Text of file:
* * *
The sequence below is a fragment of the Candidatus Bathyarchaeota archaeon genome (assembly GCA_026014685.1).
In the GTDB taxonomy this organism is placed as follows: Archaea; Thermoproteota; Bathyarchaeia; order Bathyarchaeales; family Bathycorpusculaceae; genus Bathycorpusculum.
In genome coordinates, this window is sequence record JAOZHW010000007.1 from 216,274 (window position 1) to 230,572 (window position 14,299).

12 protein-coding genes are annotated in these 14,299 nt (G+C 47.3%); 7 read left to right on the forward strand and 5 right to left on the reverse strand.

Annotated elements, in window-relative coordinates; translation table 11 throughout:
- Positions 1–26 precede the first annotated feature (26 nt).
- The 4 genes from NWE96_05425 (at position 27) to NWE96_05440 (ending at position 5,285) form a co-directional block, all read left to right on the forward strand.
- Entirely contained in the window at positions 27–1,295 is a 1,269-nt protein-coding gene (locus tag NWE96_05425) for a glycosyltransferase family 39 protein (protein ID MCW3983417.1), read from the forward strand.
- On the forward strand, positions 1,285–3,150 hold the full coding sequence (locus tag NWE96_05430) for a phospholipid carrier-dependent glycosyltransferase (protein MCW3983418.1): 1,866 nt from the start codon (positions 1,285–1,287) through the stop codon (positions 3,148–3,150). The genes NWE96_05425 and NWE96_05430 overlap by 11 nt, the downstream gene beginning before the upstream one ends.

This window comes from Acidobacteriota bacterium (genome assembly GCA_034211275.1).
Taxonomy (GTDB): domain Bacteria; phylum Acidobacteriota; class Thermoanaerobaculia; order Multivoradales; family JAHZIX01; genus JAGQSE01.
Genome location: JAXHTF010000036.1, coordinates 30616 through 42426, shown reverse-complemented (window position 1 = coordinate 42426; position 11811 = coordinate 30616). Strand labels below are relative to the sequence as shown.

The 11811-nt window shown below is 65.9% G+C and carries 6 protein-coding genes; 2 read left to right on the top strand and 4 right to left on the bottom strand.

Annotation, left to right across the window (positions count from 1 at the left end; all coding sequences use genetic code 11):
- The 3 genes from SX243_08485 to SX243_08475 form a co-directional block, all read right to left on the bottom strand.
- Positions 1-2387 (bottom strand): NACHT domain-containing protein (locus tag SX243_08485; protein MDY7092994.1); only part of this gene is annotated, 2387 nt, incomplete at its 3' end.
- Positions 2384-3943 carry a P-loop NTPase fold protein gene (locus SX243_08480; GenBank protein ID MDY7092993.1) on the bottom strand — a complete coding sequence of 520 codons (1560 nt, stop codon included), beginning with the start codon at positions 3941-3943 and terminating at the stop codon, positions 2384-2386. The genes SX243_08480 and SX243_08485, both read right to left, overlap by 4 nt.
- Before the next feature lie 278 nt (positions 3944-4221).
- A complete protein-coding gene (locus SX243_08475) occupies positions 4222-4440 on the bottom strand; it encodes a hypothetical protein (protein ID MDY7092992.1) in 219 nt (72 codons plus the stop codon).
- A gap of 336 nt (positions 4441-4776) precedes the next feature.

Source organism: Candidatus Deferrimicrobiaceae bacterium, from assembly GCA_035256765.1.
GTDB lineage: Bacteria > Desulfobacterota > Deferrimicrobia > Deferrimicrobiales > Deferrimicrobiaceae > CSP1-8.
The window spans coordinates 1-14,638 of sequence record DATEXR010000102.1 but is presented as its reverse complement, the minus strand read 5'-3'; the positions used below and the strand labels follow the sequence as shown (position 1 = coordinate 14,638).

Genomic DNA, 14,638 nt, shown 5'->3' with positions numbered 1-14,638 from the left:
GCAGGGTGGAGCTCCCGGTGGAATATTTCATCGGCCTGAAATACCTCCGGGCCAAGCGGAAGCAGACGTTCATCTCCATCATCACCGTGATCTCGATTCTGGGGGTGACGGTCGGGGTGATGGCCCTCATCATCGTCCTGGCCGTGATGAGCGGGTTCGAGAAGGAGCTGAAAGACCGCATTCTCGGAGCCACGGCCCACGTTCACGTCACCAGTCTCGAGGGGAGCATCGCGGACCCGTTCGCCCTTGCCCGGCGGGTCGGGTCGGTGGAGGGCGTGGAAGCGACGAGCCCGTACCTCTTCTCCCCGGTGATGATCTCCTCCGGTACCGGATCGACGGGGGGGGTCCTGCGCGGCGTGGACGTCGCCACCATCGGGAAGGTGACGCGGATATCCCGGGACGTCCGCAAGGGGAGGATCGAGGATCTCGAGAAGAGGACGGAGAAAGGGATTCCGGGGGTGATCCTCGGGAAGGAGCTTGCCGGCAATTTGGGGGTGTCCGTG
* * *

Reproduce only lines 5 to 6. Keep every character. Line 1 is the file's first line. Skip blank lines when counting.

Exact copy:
Annotated elements, in window-relative coordinates; translation table 11 throughout:
- Positions 1–26 precede the first annotated feature (26 nt).